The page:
22d    Beat somewhat shorter finalist in omnium? (5)
MINIM: A beat (in music) = ‘somewhat shorter (as in a skirt)’ + the last letter of OMNIUM

Now it’s time to hibernate again


11 comments on “Toughie 2169

  1. As I said to an email to someone earlier this morning, I think I was lucky with this one as I knew the ‘words’ needed to complete this enjoyable Donnybrook Toughie, which made it less tricky than some of my previous Donnybrook solving experiences

    Thanks to him and to the hibernating Bufo

    PS: moving my paper to get at some work (!) I realise that I meant to say that I did like 3d in particular, both for the wordplay, and the fact that I started to wonder whether there is much of this particular bold action about these days

  2. Unlike CS, I had to employ the help of Mr Google for a few of these, particularly in the SW corner.

    Enjoyment rating? Not sure on that one but I did have ticks alongside 11&26a.

    Thanks to Donnybrook and to Bufo – enjoy your hibernation, best thing in this weather!

  3. Finished this all but 2d. However, although they weren’t exactly bung-ins, and proved to be correct, I did need Bufo to explain the parsing of some of my answers.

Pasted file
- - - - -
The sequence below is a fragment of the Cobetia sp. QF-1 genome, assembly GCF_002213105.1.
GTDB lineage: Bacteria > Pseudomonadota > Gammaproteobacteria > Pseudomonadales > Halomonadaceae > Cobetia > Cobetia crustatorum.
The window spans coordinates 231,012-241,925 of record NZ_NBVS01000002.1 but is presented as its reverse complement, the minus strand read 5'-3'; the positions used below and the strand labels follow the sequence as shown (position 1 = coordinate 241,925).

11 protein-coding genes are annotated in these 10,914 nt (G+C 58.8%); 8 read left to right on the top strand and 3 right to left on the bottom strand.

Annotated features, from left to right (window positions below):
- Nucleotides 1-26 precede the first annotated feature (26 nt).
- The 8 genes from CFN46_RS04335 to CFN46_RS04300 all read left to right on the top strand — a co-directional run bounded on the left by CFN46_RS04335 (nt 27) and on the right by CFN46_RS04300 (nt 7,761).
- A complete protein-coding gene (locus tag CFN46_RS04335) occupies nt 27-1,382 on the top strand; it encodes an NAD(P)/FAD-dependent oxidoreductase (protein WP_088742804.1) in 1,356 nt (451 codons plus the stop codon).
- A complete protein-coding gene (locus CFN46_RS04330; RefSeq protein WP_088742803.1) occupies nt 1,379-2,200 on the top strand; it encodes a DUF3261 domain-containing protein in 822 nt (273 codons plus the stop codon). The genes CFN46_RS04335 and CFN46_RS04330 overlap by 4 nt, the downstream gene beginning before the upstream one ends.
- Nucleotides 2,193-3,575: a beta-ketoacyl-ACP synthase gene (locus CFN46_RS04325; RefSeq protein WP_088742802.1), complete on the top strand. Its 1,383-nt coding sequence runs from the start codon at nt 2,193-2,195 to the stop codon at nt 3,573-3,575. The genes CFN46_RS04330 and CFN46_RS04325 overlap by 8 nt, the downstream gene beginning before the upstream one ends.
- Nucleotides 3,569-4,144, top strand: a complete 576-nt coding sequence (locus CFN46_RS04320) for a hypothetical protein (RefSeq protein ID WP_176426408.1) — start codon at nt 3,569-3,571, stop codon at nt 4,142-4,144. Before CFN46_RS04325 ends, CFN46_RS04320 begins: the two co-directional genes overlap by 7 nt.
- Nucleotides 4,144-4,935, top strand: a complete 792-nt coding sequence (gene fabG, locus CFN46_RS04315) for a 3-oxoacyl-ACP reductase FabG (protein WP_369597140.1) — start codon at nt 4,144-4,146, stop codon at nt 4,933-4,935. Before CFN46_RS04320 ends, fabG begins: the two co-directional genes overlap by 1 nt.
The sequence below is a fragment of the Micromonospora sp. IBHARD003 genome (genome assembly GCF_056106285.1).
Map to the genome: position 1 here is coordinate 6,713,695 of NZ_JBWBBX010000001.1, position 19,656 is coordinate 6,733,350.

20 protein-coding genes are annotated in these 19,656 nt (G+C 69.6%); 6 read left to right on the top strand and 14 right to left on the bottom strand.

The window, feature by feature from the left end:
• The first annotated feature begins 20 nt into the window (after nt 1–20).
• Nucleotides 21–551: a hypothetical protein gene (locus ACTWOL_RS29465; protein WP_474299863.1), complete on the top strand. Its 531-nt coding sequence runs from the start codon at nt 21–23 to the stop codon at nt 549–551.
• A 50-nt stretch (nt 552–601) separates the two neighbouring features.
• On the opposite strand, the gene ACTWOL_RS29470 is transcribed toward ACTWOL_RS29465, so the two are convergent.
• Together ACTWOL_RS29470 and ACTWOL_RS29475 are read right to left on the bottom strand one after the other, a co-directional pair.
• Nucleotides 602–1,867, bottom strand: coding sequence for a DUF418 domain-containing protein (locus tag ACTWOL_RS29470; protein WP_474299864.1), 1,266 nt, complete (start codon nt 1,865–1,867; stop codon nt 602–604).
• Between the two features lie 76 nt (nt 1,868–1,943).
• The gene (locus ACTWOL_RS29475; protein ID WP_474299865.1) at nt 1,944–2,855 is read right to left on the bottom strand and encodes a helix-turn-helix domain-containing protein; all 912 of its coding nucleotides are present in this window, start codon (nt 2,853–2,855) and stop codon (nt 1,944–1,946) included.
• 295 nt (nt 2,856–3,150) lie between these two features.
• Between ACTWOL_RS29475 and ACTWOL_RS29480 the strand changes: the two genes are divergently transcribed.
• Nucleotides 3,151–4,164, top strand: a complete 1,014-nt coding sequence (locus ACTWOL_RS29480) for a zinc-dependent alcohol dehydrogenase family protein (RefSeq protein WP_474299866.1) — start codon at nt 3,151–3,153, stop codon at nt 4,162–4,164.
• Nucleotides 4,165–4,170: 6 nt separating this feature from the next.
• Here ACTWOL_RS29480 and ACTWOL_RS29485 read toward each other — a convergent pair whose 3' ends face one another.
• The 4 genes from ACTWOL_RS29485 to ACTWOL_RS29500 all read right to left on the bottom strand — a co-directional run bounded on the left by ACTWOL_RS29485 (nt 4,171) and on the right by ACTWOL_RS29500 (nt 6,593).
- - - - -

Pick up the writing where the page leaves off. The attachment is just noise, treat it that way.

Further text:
Hibernating? An excellent choice to cope with today’s sub-zero temperature!

  4. It was a pleasure to meet Donnybrook last Saturday. Thanks to him for the entertaining puzzle and thanks to Bufo for the explanations.

    All my problems were situated in the SW corner but in each case it was a question of 1) assembling what the wordplay seemed to suggest, 2) looking it up with hope rather than expectation, 3) being relieved to find it listed (and with the required meaning).

    My ticks went to 11a, 3d and 19d.

  5. Gazza has perfectly described my general approach to many a clue, especially in toughie-land. I, too, was scrambling in the SW where, for me, there was a concentration of things that were new to me. I think I would add to Gazza’s recipe list a fourth step, that being trying to figure out what order to put the word-play pieces in. For instance I had both the sequence and the student in 17d, but it took me a while to figure out where the student entered the sequence, all for a cup that was unexpected (unlike Gazza’s relief, my reaction was more of astonishment). All this aside, I enjoyed this very much – the more so in that I was able to complete it (after my various inventions). Many thanks to Donnybrook and Bufo.